Fran

Retired Moderator, Tagger, Linguistics

Fran

better than your faves tbh

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I'm glad you're considering working on a vector. It's certainly the way to work with low quality scans/screencaps. Plus, another good thing about vectoring is that you can make walls in larger resolutions, such as widescreen.

Well, we weren't talking about originality or execution before, that's why I decided to show you that vector, because I think the technique of the vectoring was very good. And of course...it lacks of creativity. We definitely agree on that part. And that's why that piece was submitted in the Vector art gallery.

And I see where are you going with your example, but MT policy does not accept:

From the MT policy
You may not submit any artwork which when viewed is clearly indicative of extremely low quality and effort. The following compositional and technical weaknesses may result in the deletion of your artwork if they are significantly present in the submission:

* poor extraction, including obvious and apparent scan extraction edges,
* doodles, or other items exhibiting obvious poor planning,
* blurriness,
* extreme pixilation,
* enlarging of original scan image,
* no effort in integrating the background and foreground,
* "brush-whore" or "filter-whore," depending on overall quality,
* "ghosting," the use of a character image on low opacity in the background,
* collages of small scan images without visible effort at composition or incorporation, or
* lack of effort in any area.

The wallpaper you're showing is not even acceptable since it's includes the "ghosting".

I understand that originality is important for you, and for most wallers at MT is a very precious thing. And it's up to you as an artist if something is lost in the process, when vectoring is essential to give the extra thing to the whole thing.
I can give an example that I found very good, the artist took several screencaps from the Kobato anime and she made a quality work. I don't know if you're familiar with that anime, but the artist captured perfectly the feeling that Kobato gives.
I'll heal your scarred heart... by Yamionpu
I'll heal your scarred heart... by Yamionpu
She wrote a detailed description saying all the difficulties she encountered while working in that wallpaper. You can see that she vectored and painted the whole background.

Signature ImageLatest submission: Trouble Makers
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Thanks for the extended reply, Fran.

Yeah, I didn't think the image I gave as example would be accepted here. :) It was just to illustrate a point.

It's interesting MT doesn't allow "ghosting," the use of a character image on low opacity in the background, either. You guys seems to work with a very specific set of rules (not necessarily bad rules; just different from what I'm used to). This image has ghosting, too:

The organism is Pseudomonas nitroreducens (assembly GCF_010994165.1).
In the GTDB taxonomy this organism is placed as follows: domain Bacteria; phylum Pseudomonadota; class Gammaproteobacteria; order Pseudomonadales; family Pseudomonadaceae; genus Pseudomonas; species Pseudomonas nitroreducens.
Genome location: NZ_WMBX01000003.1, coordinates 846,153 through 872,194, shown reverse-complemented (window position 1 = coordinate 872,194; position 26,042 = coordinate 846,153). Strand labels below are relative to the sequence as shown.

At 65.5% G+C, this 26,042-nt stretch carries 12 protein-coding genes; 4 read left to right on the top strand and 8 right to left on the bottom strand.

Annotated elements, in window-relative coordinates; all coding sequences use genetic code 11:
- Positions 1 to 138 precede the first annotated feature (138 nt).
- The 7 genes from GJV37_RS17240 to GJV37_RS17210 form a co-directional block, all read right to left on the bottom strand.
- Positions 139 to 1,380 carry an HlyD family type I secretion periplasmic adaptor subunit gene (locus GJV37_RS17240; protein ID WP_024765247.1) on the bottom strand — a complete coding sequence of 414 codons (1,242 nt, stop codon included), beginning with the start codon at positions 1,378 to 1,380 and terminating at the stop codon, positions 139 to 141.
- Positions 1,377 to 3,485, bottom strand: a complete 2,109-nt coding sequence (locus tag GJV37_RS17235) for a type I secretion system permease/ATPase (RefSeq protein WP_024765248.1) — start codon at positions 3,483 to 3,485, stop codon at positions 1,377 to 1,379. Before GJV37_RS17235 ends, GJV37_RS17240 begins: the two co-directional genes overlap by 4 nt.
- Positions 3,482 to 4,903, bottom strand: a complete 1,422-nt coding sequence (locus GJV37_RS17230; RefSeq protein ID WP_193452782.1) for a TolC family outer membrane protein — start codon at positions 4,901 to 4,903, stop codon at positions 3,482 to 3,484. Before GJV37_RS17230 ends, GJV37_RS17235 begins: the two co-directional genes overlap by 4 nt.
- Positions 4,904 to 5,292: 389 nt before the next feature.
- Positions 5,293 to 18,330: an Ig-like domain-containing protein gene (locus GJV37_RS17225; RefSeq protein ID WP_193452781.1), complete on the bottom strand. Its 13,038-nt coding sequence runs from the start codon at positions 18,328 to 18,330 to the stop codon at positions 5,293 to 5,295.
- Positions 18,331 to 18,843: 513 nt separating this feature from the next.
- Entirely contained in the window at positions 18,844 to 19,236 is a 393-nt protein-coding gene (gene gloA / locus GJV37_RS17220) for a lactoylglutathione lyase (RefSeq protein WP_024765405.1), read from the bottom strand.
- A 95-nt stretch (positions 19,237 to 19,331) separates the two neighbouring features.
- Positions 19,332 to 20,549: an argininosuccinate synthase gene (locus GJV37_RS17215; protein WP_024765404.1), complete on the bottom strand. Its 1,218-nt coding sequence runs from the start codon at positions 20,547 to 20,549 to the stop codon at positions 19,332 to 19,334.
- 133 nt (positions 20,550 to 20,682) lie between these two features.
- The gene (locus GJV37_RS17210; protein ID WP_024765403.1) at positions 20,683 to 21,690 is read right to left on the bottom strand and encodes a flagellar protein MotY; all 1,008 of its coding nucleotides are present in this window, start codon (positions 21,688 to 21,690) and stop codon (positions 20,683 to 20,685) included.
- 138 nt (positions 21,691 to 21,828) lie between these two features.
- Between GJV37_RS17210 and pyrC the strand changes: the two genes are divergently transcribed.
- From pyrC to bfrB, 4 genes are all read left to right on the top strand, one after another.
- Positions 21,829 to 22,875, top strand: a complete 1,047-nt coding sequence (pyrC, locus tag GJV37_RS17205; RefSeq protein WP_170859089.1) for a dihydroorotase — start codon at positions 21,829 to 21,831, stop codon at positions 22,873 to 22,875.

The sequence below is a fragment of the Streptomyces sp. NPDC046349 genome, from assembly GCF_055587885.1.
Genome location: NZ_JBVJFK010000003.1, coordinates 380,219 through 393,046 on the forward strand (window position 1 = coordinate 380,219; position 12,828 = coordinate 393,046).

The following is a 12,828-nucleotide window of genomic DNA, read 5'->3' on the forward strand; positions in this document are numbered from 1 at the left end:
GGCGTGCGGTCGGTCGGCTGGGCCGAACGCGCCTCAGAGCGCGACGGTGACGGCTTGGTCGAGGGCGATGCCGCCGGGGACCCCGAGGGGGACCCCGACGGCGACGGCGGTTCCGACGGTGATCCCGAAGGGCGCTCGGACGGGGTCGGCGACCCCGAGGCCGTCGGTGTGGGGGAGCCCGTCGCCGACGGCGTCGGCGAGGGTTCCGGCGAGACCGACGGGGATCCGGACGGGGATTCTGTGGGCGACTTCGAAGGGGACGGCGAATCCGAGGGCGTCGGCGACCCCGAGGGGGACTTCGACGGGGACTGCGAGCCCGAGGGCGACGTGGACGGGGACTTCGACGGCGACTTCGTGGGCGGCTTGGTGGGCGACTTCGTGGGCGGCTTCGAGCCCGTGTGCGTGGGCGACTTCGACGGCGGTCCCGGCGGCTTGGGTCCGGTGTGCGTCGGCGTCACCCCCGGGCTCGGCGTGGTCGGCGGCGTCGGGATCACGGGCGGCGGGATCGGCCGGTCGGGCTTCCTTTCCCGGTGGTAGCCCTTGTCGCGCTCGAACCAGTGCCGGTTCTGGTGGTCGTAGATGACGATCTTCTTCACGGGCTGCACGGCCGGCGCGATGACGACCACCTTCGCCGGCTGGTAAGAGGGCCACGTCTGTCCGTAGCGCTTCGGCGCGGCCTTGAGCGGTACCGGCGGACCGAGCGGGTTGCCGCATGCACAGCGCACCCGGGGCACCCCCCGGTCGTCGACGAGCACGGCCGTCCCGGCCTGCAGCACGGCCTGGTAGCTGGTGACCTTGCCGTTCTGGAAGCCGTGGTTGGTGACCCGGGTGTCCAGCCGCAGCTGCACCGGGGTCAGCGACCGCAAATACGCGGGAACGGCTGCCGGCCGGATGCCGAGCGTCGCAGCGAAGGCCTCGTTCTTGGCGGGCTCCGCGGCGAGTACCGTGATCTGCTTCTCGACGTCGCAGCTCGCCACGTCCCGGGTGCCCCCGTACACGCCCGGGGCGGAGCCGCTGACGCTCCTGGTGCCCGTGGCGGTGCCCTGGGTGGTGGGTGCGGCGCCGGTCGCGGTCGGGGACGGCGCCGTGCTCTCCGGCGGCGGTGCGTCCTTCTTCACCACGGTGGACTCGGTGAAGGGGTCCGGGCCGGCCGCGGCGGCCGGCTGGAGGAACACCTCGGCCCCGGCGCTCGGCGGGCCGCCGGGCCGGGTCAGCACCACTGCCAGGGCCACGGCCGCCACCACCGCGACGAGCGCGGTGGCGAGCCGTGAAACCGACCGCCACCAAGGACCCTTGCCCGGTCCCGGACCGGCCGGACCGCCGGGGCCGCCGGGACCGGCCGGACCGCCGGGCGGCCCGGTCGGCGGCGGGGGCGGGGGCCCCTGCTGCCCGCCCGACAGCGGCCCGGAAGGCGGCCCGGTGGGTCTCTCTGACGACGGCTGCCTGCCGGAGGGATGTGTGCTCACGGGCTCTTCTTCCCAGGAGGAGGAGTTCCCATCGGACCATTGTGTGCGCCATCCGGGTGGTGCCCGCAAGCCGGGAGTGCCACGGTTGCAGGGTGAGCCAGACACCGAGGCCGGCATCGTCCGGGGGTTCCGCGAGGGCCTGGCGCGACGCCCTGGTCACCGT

Ghostie Lain wall

And, needless to say, I like it very much. Simple, yet effective. I can also readily see how it could be considered low quality.

As for "I'll heal your scarred heart," I have to admit that it's very, very good, artistically as well. That lady certainly knows what she's doing. And then some. Pfew. In fact, the more I look into vectored works like hers, the more down I almost feel, really, LOL. I mean, nothing beats that crisp look; and after watching dozens of these works (also at animepapers), there's no denying that regular 'fanart' using screengrabs and assorted other direct-from-source material, starts looking, dare I say it, of somewhat lesser quality. :)

So, yeah, I'll start working on vectoring my work. I wasn't kidding when I said it may me several months; cuz, I dunno, it looks like an incredibly difficult job. I also do like the idea of adding objects, or removing them, at will. I guess that's really one of the many adventages of manual vectoring.

Fran

Retired Moderator, Tagger, Linguistics

Fran

better than your faves tbh

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I know! lol, vectoring has come a long way since it was first introduced at wallpapers communities. And now, it's certainly more sophisticated than ever.
And it has many ways to work with it, in other words, it gives you freedom to do whatever you want with the picture.

Of course learning will take you time, it took me a while to get the hang of this. But it's not difficult, I can tell you, everyone can make a vector, you'll only need patience. That's the key.

Good luck with your vectoring >3

Signature ImageLatest submission: Trouble Makers
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good job Fran!

  • Nov 22, 2009